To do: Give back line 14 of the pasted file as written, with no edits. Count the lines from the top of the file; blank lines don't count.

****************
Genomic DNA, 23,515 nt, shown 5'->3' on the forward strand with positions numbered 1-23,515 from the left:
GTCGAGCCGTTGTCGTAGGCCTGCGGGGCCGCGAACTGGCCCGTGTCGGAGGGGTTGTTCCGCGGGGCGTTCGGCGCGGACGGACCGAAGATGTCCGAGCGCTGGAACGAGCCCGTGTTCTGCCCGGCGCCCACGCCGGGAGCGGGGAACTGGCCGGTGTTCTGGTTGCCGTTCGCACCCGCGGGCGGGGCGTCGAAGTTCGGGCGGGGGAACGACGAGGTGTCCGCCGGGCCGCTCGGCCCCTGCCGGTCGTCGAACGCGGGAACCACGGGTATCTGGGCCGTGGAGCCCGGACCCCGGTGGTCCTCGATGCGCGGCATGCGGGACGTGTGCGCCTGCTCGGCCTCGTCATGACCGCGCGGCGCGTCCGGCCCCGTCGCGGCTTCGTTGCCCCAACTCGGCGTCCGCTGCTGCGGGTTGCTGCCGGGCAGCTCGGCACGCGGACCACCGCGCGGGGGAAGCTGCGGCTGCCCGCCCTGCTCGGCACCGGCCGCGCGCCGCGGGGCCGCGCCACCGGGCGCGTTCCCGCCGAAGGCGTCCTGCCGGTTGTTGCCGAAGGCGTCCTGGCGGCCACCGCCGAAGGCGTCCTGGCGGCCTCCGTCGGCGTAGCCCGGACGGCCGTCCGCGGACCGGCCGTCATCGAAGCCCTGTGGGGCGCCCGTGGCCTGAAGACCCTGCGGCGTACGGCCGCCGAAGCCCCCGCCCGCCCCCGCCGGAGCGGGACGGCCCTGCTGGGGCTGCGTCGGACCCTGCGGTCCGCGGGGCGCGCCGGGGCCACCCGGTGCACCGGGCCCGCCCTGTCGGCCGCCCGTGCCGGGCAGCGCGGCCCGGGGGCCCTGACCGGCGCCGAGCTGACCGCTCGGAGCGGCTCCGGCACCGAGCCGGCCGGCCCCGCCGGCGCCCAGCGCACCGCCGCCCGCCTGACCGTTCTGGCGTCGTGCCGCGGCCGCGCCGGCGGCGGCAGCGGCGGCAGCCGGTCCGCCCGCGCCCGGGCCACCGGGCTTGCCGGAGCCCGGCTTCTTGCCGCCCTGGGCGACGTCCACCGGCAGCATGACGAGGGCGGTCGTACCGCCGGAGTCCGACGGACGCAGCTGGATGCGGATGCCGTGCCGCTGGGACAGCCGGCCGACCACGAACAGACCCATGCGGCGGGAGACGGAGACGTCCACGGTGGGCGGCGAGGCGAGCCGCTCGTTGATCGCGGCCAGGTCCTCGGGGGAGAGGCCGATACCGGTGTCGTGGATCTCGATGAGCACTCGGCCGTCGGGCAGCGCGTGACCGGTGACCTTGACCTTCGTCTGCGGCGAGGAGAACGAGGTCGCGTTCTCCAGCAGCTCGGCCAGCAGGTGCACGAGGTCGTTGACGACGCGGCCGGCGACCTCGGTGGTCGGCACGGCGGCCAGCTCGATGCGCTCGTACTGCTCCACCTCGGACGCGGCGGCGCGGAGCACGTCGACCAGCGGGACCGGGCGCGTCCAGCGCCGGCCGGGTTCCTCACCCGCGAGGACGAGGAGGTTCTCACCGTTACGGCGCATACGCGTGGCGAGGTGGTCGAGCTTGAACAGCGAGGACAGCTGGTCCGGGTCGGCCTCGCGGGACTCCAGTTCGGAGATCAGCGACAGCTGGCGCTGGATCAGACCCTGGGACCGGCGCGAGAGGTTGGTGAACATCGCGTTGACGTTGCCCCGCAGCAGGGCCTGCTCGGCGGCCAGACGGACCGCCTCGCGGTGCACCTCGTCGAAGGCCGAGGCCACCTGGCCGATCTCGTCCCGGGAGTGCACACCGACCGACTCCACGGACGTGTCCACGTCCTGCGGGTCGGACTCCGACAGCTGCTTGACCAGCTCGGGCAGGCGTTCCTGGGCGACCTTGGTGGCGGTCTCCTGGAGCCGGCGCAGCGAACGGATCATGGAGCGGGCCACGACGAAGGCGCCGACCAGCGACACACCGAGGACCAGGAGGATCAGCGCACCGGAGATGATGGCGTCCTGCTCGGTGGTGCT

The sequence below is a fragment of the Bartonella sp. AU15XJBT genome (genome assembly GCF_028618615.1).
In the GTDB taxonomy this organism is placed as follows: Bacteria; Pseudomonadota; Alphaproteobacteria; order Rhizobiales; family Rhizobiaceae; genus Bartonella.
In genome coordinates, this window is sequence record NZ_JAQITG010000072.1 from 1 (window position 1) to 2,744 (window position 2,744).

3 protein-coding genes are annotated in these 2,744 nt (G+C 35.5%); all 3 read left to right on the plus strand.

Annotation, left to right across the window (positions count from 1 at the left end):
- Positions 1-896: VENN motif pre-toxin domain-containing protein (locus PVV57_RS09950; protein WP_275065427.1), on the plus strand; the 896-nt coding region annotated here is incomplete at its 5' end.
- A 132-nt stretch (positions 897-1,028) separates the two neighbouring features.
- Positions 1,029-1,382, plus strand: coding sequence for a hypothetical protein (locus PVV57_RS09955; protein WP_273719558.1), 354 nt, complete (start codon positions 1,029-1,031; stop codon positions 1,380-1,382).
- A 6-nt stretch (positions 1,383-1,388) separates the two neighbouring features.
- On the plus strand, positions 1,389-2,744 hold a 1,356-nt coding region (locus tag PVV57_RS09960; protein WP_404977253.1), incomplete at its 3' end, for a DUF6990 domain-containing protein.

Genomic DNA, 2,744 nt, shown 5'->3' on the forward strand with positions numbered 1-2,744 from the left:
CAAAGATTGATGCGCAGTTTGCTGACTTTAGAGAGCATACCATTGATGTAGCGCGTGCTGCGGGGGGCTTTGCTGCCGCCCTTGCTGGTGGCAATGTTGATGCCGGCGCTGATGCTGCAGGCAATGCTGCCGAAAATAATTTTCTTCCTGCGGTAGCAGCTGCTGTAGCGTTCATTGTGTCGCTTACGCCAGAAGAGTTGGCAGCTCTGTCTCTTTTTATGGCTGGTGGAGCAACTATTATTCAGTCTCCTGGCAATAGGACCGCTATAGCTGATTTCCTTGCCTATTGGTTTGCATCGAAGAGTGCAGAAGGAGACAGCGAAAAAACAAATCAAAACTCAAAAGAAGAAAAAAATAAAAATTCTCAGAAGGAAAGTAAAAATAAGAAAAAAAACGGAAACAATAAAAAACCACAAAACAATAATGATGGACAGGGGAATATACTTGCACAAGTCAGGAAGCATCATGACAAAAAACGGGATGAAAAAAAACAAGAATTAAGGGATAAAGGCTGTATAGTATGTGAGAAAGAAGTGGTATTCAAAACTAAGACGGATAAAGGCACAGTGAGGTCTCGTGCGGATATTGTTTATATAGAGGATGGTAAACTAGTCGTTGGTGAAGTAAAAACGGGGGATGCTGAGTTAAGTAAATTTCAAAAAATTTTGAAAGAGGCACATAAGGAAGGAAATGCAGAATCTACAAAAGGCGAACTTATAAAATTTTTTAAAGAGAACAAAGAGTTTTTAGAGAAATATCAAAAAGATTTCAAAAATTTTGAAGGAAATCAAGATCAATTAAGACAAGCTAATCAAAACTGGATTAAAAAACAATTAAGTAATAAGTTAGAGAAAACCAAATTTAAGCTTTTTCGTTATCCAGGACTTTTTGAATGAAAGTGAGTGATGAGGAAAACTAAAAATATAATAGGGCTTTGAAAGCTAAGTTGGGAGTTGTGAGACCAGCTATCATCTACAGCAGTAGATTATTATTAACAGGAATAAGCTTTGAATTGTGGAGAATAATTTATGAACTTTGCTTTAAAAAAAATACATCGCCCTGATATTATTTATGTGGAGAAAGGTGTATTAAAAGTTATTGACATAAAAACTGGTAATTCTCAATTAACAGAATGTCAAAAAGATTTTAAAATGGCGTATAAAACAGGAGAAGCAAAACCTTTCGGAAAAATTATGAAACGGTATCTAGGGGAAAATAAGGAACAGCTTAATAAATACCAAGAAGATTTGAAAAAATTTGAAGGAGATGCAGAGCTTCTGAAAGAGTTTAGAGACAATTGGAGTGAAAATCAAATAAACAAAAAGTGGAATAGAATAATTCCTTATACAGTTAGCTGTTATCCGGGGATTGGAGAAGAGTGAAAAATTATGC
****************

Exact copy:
CAAAGATTGATGCGCAGTTTGCTGACTTTAGAGAGCATACCATTGATGTAGCGCGTGCTGCGGGGGGCTTTGCTGCCGCCCTTGCTGGTGGCAATGTTGATGCCGGCGCTGATGCTGCAGGCAATGCTGCCGAAAATAATTTTCTTCCTGCGGTAGCAGCTGCTGTAGCGTTCATTGTGTCGCTTACGCCAGAAGAGTTGGCAGCTCTGTCTCTTTTTATGGCTGGTGGAGCAACTATTATTCAGTCTCCTGGCAATAGGACCGCTATAGCTGATTTCCTTGCCTATTGGTTTGCATCGAAGAGTGCAGAAGGAGACAGCGAAAAAACAAATCAAAACTCAAAAGAAGAAAAAAATAAAAATTCTCAGAAGGAAAGTAAAAATAAGAAAAAAAACGGAAACAATAAAAAACCACAAAACAATAATGATGGACAGGGGAATATACTTGCACAAGTCAGGAAGCATCATGACAAAAAACGGGATGAAAAAAAACAAGAATTAAGGGATAAAGGCTGTATAGTATGTGAGAAAGAAGTGGTATTCAAAACTAAGACGGATAAAGGCACAGTGAGGTCTCGTGCGGATATTGTTTATATAGAGGATGGTAAACTAGTCGTTGGTGAAGTAAAAACGGGGGATGCTGAGTTAAGTAAATTTCAAAAAATTTTGAAAGAGGCACATAAGGAAGGAAATGCAGAATCTACAAAAGGCGAACTTATAAAATTTTTTAAAGAGAACAAAGAGTTTTTAGAGAAATATCAAAAAGATTTCAAAAATTTTGAAGGAAATCAAGATCAATTAAGACAAGCTAATCAAAACTGGATTAAAAAACAATTAAGTAATAAGTTAGAGAAAACCAAATTTAAGCTTTTTCGTTATCCAGGACTTTTTGAATGAAAGTGAGTGATGAGGAAAACTAAAAATATAATAGGGCTTTGAAAGCTAAGTTGGGAGTTGTGAGACCAGCTATCATCTACAGCAGTAGATTATTATTAACAGGAATAAGCTTTGAATTGTGGAGAATAATTTATGAACTTTGCTTTAAAAAAAATACATCGCCCTGATATTATTTATGTGGAGAAAGGTGTATTAAAAGTTATTGACATAAAAACTGGTAATTCTCAATTAACAGAATGTCAAAAAGATTTTAAAATGGCGTATAAAACAGGAGAAGCAAAACCTTTCGGAAAAATTATGAAACGGTATCTAGGGGAAAATAAGGAACAGCTTAATAAATACCAAGAAGATTTGAAAAAATTTGAAGGAGATGCAGAGCTTCTGAAAGAGTTTAGAGACAATTGGAGTGAAAATCAAATAAACAAAAAGTGGAATAGAATAATTCCTTATACAGTTAGCTGTTATCCGGGGATTGGAGAAGAGTGAAAAATTATGC